The Chair and Board received approximately 3,196 formal written comments. Approximately 3,110 were form letters from four groups: 1) chiropractors; 2) physical therapists; or 3) individuals stating they were claimants either receiving chiropractic or physical therapy treatment. The remaining 86 comments were submitted by associations representing business, insurance carriers, and medical providers, as well as one law firm, a labor union, individuals, medical professionals, and businesses.
All of the comments received were reviewed and assessed. The comments break down into three groups: 1) those addressing the regulations; 2) those addressing the medical treatment guidelines incorporated by reference; and 3) the form letters. The full Assessment of Public Comment summarized, analyzed, and responded to the comments received and it exceeds 2,000 words. This document is a summary of the full Assessment of Public Comment. A copy of the full assessment is posted on the Board's website at http://www.wcb.ny.gov/content/main/wclaws/newlaws.jsp.
The comments on the regulations included numerous requests to delay the effective date of the regulations and the Guidelines, clarify provisions that were not interpreted the same by all readers, clarify provisions by explicitly stating black letter law implied by the provisions, and correct typographical errors. The following changes were made to the regulations: 1) a colon was added to the definition 'Insurance carrier or Special Fund's medical professional' in §324.1 (c); 2) 'subpart' was changed to ' part' in the definition of 'Medical Treatment Guidelines in §324.1(g); 3) changed the date from 'October 18, 2010' to 'December 1, 2010' in §§324.2 (a), 325-1.24, and 325-1.25; 4) clarified in §324.2 (b) that the fee for copies of the Guidelines must be included with request for the Guidelines, corrected the address where to send the request, clarified that the email address and telephone number are for information about the Guidelines as the fee cannot be sent with an email and the request must be in writing, and clarified that checks must be made payable to Chair, WCB; 5) clarified §324.3 (a) (1) by adding a statement that a variance is needed when treatment is not recommended by the Guidelines; 6) corrected the cite in §324.3(b) (2) (i) (c) and in §324.5; 7) clarified in §324.3(b)(2)(ii)(a) that the only required action within five business days is to notify the chair; 8) added clarifying language to §§324.3(b)(4), 324.3(d)(7), 324.4 (d) & (h), 325-1.4(b)(2) & (3); 9) clarified §325-1.3 (b) (3) that during continuing treatment a progress report must be filed for follow-up visits, which are scheduled when medically necessary but no more than 90 days apart; 10) clarified §325-1.4 (a) (9) that receipt is by the Board; 11) added missing cite to §325-1.4 (d) and changed 'excepted' to 'excluded'; and 12) modified §325-1.25 (c) (7) so there is no confusion that occupational & physical therapists can not request a variance.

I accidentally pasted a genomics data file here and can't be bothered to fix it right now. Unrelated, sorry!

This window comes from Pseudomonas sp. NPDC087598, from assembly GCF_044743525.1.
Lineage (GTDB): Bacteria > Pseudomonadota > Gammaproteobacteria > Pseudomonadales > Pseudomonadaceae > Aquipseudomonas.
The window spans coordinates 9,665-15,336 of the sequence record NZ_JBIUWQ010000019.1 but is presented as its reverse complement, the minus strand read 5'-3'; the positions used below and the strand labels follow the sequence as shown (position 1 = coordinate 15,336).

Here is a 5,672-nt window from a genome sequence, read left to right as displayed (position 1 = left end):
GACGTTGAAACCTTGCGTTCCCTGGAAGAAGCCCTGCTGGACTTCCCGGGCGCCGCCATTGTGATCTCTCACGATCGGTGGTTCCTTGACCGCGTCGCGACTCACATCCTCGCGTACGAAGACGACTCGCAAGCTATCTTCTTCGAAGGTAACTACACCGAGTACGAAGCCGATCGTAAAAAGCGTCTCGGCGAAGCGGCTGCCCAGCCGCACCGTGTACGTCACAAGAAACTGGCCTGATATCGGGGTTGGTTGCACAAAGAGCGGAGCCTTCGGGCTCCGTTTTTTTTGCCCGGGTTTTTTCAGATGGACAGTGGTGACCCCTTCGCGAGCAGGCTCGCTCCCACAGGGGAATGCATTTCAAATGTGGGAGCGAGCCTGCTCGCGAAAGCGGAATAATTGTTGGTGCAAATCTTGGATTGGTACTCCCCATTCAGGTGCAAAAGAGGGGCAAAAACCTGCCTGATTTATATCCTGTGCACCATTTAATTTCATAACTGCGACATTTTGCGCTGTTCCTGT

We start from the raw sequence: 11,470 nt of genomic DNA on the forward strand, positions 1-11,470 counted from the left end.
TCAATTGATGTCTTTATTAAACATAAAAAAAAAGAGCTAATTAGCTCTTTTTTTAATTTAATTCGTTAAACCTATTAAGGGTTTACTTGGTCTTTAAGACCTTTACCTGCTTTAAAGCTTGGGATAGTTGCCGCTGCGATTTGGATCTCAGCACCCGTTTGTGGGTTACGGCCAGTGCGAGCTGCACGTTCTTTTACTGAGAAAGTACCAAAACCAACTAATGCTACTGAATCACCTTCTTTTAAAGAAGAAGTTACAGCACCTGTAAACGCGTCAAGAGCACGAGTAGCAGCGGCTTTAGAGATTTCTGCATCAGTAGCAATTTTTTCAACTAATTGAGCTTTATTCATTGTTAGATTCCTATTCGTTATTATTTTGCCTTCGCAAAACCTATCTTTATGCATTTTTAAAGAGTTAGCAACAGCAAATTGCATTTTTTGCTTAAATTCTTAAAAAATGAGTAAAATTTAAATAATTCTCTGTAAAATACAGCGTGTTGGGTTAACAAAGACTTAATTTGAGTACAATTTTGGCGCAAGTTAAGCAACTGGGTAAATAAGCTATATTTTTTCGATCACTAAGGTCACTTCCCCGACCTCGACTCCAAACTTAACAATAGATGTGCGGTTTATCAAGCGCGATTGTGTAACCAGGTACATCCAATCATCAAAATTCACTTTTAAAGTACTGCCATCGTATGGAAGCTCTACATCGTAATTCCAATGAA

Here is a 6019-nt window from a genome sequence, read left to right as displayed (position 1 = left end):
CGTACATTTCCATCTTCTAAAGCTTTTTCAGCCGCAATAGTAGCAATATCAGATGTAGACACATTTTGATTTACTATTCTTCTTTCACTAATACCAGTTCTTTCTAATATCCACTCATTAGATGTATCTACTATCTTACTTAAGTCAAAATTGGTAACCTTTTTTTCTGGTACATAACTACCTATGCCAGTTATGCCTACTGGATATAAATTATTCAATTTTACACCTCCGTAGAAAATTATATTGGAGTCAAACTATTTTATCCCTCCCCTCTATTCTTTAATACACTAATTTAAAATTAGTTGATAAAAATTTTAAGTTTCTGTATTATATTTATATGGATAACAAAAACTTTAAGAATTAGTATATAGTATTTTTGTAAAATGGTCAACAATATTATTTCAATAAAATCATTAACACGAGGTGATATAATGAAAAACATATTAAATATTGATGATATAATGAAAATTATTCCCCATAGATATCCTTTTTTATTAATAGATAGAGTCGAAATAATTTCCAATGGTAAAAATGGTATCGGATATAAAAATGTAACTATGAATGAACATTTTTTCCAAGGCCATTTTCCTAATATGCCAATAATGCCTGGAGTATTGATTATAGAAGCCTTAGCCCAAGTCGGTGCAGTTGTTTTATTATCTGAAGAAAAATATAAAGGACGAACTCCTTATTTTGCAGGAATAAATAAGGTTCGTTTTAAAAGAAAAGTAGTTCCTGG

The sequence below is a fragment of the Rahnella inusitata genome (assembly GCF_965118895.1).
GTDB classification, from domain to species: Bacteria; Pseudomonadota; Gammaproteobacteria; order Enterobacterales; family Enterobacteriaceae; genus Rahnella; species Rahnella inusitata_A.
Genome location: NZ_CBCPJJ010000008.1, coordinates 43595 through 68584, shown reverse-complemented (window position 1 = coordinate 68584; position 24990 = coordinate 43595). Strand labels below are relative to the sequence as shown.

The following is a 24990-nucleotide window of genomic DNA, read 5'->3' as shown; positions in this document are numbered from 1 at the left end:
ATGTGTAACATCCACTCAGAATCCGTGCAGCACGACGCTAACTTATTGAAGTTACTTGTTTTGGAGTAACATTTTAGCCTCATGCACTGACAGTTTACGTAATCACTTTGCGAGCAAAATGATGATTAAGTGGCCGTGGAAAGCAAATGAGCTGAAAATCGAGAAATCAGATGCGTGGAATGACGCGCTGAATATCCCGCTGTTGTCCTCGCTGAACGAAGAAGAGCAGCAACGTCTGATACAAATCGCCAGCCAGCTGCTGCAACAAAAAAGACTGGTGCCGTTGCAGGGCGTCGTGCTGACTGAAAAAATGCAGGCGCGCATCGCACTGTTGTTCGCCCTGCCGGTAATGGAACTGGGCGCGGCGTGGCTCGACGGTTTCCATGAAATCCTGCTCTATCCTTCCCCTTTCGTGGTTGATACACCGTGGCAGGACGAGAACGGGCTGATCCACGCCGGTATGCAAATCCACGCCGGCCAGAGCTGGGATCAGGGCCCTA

Comments were received requesting changes to definitions, time frames, the list of pre-authorized procedures, and who resolves disputes over variances. The regulations set forth the best processes based upon the statutory authority available and, other than as described above, were not modified by the comments. In part this is due to the experience and feedback obtained through the pilot program and comments received prior to finalizing the regulations. The most significant comments received from multiple commentators are discussed below, and all of the comments received are discussed in detail in the complete Assessment of Public Comments.
Some comments expressed a need for addition time before the regulations and medical treatment guidelines (Guidelines) took effect. In response the effective date of the regulations and Guidelines has been delayed until December 1, 2010.
Three comments raised concerns about the definition of 'Maximum Medical Improvement (MMI).' The commentators found the definition, among other things, to be vague, too subjective, and lacking any time parameter, presents obstacles to classification, needs to be more uniform and objective, and that more concise definitions are available from other states and one such definition (Texas) should be adopted. No changes were made to this definition. The advisory committee developing impairment guidelines developed a definition of MMI that is basically the same as the definition in this rule. The recommended definition for the impairment guidelines starts with the exact same language used in the definition in this rule and then adds additional language, but the definitions are still consistent. It is not clear how the example from Texas suggested by this entity is any more precise as it uses phrases such as 'no longer reasonably be anticipated.'